Note: Historically, if you were subject to an industrial award or workplace agreement, you couldn’t reduce your salary below the minimum wage set in an award or agreement. According to a 2010 Fair Work Australia court case, it is now lawful, via a salary sacrifice arrangement, to reduce your salary below the minimum wage set under an award or agreement. In a 27 January 2011 PwC Australia LegalTalk Alert, PwC reported that Fair Work Australia Vice President Lawler said “a salary sacrifice arrangement entered into consistently with the FW Act will need to have been genuinely assessed as advantageous by the employee and genuinely agreed to. Such an arrangement cannot properly be seen as undermining the safety net because the employee still derives the full benefit of the minimum award rate of pay albeit that it better suits the employee to receive part of the benefit of the minimum award rate of pay in employer payments to a third party on the employee’s behalf.” PwC advises that employers should ensure that any salary sacrifice arrangements are authorised in writing by the relevant employee and genuinely assessed as advantageous and agreed to by the employee. In such circumstances, where an employee is planning to salary sacrifice below the minimum wage, especially if he or she is considering a 100% salary sacrifice, it would probably be wise for both parties to get some advice on the matter.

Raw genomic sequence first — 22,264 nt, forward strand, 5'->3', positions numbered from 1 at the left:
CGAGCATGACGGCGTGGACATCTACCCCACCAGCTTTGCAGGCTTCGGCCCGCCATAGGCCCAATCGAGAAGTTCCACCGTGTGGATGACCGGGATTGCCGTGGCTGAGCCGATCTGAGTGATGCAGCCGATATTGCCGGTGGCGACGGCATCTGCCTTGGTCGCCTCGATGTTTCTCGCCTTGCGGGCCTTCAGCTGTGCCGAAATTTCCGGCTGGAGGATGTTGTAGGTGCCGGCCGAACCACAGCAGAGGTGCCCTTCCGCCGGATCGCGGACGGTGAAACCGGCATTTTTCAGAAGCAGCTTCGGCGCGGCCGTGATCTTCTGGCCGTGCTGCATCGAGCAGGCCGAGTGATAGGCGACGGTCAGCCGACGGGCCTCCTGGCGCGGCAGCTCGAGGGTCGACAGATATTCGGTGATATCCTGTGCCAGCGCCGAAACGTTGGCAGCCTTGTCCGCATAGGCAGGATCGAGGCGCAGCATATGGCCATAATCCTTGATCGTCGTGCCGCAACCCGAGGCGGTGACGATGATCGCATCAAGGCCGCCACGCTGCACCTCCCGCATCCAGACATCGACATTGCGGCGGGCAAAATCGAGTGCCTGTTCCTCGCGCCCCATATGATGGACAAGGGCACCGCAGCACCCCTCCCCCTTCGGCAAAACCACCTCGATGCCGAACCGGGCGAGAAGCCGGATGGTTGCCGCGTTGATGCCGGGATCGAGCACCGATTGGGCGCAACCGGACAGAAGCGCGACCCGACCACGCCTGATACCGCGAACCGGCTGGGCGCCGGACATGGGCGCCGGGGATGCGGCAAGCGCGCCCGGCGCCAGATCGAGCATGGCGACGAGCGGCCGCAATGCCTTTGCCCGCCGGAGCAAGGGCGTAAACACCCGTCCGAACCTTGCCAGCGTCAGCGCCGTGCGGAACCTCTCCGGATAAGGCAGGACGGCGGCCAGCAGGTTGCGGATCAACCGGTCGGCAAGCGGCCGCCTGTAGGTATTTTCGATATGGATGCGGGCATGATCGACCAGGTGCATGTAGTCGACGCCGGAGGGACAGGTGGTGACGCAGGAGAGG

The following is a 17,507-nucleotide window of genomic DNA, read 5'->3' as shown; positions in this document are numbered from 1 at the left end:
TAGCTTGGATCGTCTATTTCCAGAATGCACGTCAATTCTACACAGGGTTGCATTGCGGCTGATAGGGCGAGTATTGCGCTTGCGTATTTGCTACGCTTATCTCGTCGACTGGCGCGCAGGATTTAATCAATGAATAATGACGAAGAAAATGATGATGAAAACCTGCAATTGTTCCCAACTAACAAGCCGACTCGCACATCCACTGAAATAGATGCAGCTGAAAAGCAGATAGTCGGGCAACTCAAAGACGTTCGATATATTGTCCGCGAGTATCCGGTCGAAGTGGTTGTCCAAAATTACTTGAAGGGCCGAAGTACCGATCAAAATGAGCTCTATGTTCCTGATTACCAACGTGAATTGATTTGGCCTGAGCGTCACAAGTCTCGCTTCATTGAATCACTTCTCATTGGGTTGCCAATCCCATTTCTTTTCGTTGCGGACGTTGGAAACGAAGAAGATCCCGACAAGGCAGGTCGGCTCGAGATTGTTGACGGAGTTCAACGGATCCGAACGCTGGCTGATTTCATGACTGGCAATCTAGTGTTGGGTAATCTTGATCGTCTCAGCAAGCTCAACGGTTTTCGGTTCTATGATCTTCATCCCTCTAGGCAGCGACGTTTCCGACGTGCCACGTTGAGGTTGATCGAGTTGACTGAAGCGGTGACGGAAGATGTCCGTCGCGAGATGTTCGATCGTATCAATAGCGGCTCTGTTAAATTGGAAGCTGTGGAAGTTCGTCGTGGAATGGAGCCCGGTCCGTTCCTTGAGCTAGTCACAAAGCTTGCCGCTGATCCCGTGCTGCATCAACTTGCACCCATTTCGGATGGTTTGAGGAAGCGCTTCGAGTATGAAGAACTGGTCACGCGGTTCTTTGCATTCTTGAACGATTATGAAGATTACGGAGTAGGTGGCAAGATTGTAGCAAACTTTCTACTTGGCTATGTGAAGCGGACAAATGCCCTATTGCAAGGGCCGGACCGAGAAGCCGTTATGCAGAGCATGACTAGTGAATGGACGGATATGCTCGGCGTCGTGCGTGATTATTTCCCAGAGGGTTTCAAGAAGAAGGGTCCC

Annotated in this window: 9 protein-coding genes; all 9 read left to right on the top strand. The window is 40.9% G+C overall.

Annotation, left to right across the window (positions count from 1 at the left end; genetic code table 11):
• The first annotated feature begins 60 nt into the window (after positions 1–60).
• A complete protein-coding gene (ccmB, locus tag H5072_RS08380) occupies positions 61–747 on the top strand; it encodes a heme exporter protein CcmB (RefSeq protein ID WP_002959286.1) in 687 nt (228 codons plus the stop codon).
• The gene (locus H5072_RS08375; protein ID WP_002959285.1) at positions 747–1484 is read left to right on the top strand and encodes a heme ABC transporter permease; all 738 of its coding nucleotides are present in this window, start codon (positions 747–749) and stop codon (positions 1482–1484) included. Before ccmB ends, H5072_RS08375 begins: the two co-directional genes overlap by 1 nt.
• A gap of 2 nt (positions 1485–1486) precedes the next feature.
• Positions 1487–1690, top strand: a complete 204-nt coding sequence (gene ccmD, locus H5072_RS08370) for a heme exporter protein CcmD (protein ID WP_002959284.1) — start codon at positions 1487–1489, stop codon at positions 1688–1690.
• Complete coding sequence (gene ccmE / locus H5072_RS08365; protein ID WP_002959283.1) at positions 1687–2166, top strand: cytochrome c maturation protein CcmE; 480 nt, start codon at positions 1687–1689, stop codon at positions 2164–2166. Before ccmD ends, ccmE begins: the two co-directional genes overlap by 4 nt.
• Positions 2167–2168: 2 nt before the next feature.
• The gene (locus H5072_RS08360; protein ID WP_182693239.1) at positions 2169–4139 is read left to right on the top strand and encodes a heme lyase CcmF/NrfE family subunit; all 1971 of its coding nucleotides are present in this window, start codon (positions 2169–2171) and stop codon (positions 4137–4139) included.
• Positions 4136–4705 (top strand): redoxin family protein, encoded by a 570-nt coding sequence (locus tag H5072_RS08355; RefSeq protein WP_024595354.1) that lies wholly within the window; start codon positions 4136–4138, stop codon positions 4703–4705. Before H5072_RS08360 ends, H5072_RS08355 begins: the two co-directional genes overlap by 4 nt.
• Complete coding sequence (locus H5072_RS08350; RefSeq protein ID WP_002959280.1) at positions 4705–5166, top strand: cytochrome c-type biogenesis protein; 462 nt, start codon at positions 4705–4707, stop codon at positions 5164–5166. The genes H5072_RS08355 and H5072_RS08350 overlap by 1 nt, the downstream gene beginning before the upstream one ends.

6. Do you have a pretend salary sacrifice arrangement in place?